Classical Mythology, Day 4

In this class we focus on the Homeric Hymn to Demeter, which tells the story of the abduction (rape) of Persephone and her mother’s struggles to find out what happened to her. This Hymn draws on many different types of myth and responds to interpretations that focus on its functions as a natural allegory, an anthropological allegory (about marriage, gender roles, and the family), a ritual etiology (for the Eleusinian Mysteries) and cultural discourse (structural and cognitive) reinforcing patriarchy. In addition, the story of Demeter’s response refines ‘cosmic history’ and establishes limits on Zeus’ power (reinforcing themes from the end of Hesiod’s Theogony).

Ancient Authors Discussed

Homer, Archaic Period

Bacchylides, Early Classical Period

Aeschylus, Classical period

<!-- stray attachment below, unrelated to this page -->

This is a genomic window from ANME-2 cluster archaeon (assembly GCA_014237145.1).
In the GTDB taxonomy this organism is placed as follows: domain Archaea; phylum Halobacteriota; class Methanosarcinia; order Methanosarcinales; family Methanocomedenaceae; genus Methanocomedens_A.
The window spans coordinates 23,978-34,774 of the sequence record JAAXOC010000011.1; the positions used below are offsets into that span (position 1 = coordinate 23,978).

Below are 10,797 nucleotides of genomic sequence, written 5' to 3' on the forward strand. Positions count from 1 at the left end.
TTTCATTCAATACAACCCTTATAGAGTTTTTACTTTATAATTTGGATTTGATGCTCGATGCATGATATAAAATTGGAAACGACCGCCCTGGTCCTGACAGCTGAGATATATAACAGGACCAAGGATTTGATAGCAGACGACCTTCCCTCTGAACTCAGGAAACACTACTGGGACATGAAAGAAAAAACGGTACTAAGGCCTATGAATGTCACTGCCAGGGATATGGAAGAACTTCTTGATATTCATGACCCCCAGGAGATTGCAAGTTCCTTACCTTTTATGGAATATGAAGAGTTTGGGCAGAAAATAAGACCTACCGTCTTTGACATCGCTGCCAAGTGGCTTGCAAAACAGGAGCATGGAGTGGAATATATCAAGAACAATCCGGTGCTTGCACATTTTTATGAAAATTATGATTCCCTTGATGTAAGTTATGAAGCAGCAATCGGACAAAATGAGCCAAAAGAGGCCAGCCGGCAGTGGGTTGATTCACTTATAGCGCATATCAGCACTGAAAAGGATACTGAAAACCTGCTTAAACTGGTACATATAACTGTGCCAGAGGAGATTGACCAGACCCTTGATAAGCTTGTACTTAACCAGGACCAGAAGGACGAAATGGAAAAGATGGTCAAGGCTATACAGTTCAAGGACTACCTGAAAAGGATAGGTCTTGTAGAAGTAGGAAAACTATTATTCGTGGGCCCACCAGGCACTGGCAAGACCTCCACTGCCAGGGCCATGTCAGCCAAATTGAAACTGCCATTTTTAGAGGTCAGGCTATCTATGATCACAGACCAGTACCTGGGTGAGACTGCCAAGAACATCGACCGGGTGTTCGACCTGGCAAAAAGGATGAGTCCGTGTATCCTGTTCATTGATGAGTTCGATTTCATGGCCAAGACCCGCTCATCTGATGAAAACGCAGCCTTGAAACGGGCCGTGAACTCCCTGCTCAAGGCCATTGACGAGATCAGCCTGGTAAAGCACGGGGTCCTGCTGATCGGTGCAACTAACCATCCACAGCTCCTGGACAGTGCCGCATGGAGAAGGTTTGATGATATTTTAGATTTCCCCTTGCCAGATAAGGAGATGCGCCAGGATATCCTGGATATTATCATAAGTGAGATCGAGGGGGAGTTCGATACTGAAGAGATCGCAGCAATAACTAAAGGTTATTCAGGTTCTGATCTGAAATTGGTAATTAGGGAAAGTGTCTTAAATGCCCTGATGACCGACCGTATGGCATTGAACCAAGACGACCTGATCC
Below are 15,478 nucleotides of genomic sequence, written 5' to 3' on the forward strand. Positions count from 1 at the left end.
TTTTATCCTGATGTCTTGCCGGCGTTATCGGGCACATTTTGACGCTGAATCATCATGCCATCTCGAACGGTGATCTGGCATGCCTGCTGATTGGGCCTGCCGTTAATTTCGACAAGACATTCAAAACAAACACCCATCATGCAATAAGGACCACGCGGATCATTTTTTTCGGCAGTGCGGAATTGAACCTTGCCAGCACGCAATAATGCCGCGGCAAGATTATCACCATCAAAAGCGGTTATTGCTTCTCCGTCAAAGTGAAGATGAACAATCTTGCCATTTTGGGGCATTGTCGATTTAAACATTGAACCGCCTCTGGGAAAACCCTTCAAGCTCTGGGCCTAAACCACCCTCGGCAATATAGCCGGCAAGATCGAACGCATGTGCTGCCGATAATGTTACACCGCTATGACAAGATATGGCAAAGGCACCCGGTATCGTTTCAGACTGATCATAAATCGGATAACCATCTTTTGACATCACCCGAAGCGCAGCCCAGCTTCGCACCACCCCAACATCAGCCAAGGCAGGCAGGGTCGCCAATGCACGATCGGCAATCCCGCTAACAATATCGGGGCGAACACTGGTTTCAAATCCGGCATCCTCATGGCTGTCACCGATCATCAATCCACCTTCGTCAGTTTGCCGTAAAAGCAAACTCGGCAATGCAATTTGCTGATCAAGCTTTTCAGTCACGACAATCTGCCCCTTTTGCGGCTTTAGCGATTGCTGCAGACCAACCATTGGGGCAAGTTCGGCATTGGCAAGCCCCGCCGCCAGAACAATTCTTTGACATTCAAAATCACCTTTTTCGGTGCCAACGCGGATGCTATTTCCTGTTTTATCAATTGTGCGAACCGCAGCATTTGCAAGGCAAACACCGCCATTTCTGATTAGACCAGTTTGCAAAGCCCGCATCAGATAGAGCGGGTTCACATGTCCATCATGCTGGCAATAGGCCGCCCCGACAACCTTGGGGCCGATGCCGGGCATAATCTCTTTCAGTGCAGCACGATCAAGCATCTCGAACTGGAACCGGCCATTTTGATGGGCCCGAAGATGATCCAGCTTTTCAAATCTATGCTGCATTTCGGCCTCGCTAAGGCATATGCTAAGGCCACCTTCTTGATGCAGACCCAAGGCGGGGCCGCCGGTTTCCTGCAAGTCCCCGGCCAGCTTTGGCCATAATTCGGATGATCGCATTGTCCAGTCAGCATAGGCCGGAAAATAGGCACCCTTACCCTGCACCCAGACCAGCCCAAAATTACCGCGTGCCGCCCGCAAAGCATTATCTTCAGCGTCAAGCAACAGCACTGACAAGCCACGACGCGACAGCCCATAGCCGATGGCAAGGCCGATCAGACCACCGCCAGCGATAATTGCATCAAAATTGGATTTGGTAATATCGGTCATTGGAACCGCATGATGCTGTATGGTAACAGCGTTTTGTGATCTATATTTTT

Callimachus, Hellenistic Period

Ovid, Roman Imperial Period

Pausanias, Greek, Roman Imperial Period

Links to Blogposts


Some Suggested Course Texts

Homeric Hymn to Demeter

Student Links

Nan Fry, “From Persephone’s Letters to Demeter.”

Modern Authors Mentioned

Victor Turner

Joseph Campbell

Other Articles for Additional Reading

Wikipedia on the Eleusinian Mysteries

Marcia W. D-S. Dobson, 1992. “Ritual,Death, Patriarchal Violence and Female Relationships in the Hynms to Demeter and Inanna. NWSA Journal 4.1:42-58 

Erwin Cook. “Epiphany in the Homeric Hymn to Demeter and the Odyssey.”

Evans, Nancy A. “Sanctuaries, Sacrifices, and the Eleusinian Mysteries.” Numen, vol. 49, no. 3, 2002, pp. 227–254. JSTOR,
Demeter and Persephone from the Beazley Archive
Image found here

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